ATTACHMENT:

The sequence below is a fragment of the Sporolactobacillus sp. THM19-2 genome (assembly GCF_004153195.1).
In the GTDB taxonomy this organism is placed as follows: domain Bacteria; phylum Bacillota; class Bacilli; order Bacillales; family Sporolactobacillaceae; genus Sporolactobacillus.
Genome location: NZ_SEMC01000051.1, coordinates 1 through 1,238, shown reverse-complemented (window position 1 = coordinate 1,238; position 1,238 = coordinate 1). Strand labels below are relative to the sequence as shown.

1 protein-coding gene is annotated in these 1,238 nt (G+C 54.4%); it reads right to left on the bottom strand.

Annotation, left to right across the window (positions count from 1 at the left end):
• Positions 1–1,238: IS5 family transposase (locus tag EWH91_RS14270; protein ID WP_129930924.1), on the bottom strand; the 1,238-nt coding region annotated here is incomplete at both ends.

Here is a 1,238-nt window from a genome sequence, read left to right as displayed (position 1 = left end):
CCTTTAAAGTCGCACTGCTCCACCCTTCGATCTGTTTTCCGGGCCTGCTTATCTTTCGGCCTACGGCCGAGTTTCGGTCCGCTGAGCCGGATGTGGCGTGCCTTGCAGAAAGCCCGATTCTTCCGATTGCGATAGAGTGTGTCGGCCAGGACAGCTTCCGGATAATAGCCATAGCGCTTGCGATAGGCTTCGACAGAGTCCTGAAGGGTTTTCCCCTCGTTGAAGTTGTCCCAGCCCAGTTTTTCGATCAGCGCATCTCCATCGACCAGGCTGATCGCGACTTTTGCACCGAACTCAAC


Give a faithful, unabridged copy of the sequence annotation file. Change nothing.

The sequence below is a fragment of the Sporolactobacillus sp. THM19-2 genome (assembly GCF_004153195.1).
In the GTDB taxonomy this organism is placed as follows: domain Bacteria; phylum Bacillota; class Bacilli; order Bacillales; family Sporolactobacillaceae; genus Sporolactobacillus.
Genome location: NZ_SEMC01000051.1, coordinates 1 through 1,238, shown reverse-complemented (window position 1 = coordinate 1,238; position 1,238 = coordinate 1). Strand labels below are relative to the sequence as shown.

1 protein-coding gene is annotated in these 1,238 nt (G+C 54.4%); it reads right to left on the bottom strand.

Annotation, left to right across the window (positions count from 1 at the left end):
• Positions 1–1,238: IS5 family transposase (locus tag EWH91_RS14270; protein ID WP_129930924.1), on the bottom strand; the 1,238-nt coding region annotated here is incomplete at both ends.

Here is a 1,238-nt window from a genome sequence, read left to right as displayed (position 1 = left end):
CCTTTAAAGTCGCACTGCTCCACCCTTCGATCTGTTTTCCGGGCCTGCTTATCTTTCGGCCTACGGCCGAGTTTCGGTCCGCTGAGCCGGATGTGGCGTGCCTTGCAGAAAGCCCGATTCTTCCGATTGCGATAGAGTGTGTCGGCCAGGACAGCTTCCGGATAATAGCCATAGCGCTTGCGATAGGCTTCGACAGAGTCCTGAAGGGTTTTCCCCTCGTTGAAGTTGTCCCAGCCCAGTTTTTCGATCAGCGCATCTCCATCGACCAGGCTGATCGCGACTTTTGCACCGAACTCAAC